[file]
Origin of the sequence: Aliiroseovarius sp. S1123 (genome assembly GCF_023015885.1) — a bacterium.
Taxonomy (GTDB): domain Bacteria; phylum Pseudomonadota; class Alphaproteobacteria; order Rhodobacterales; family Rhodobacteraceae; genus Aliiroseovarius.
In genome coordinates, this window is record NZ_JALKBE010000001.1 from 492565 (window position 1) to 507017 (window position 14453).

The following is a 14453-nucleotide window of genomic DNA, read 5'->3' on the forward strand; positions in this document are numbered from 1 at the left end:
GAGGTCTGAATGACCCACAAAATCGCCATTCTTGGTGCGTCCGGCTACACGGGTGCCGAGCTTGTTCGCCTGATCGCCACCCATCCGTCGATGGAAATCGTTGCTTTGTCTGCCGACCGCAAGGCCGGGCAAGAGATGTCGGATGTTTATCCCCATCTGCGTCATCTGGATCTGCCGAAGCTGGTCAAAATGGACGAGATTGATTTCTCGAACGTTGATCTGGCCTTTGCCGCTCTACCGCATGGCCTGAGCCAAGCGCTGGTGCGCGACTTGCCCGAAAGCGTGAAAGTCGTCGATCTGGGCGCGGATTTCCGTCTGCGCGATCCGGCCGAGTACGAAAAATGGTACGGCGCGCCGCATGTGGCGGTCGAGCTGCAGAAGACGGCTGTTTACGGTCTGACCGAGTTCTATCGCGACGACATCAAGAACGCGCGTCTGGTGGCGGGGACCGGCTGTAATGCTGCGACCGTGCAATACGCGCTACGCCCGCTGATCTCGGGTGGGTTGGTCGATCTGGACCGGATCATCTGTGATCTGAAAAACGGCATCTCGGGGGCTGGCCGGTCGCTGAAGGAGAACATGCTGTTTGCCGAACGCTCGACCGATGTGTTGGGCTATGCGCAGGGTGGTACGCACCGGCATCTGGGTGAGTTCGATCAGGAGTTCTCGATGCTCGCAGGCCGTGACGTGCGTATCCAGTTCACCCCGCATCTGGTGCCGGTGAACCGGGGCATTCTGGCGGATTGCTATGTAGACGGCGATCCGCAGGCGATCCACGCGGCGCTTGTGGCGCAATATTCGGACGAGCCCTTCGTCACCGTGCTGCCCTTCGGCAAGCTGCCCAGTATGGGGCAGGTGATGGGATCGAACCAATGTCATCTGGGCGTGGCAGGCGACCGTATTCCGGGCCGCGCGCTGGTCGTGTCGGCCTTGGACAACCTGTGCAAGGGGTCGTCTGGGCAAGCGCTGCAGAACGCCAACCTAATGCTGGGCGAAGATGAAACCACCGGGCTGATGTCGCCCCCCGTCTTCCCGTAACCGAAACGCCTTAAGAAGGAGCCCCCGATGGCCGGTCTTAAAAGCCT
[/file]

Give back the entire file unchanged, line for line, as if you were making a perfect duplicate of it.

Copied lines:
Origin of the sequence: Aliiroseovarius sp. S1123 (genome assembly GCF_023015885.1) — a bacterium.
Taxonomy (GTDB): domain Bacteria; phylum Pseudomonadota; class Alphaproteobacteria; order Rhodobacterales; family Rhodobacteraceae; genus Aliiroseovarius.
In genome coordinates, this window is record NZ_JALKBE010000001.1 from 492565 (window position 1) to 507017 (window position 14453).

The following is a 14453-nucleotide window of genomic DNA, read 5'->3' on the forward strand; positions in this document are numbered from 1 at the left end:
GAGGTCTGAATGACCCACAAAATCGCCATTCTTGGTGCGTCCGGCTACACGGGTGCCGAGCTTGTTCGCCTGATCGCCACCCATCCGTCGATGGAAATCGTTGCTTTGTCTGCCGACCGCAAGGCCGGGCAAGAGATGTCGGATGTTTATCCCCATCTGCGTCATCTGGATCTGCCGAAGCTGGTCAAAATGGACGAGATTGATTTCTCGAACGTTGATCTGGCCTTTGCCGCTCTACCGCATGGCCTGAGCCAAGCGCTGGTGCGCGACTTGCCCGAAAGCGTGAAAGTCGTCGATCTGGGCGCGGATTTCCGTCTGCGCGATCCGGCCGAGTACGAAAAATGGTACGGCGCGCCGCATGTGGCGGTCGAGCTGCAGAAGACGGCTGTTTACGGTCTGACCGAGTTCTATCGCGACGACATCAAGAACGCGCGTCTGGTGGCGGGGACCGGCTGTAATGCTGCGACCGTGCAATACGCGCTACGCCCGCTGATCTCGGGTGGGTTGGTCGATCTGGACCGGATCATCTGTGATCTGAAAAACGGCATCTCGGGGGCTGGCCGGTCGCTGAAGGAGAACATGCTGTTTGCCGAACGCTCGACCGATGTGTTGGGCTATGCGCAGGGTGGTACGCACCGGCATCTGGGTGAGTTCGATCAGGAGTTCTCGATGCTCGCAGGCCGTGACGTGCGTATCCAGTTCACCCCGCATCTGGTGCCGGTGAACCGGGGCATTCTGGCGGATTGCTATGTAGACGGCGATCCGCAGGCGATCCACGCGGCGCTTGTGGCGCAATATTCGGACGAGCCCTTCGTCACCGTGCTGCCCTTCGGCAAGCTGCCCAGTATGGGGCAGGTGATGGGATCGAACCAATGTCATCTGGGCGTGGCAGGCGACCGTATTCCGGGCCGCGCGCTGGTCGTGTCGGCCTTGGACAACCTGTGCAAGGGGTCGTCTGGGCAAGCGCTGCAGAACGCCAACCTAATGCTGGGCGAAGATGAAACCACCGGGCTGATGTCGCCCCCCGTCTTCCCGTAACCGAAACGCCTTAAGAAGGAGCCCCCGATGGCCGGTCTTAAAAGCCT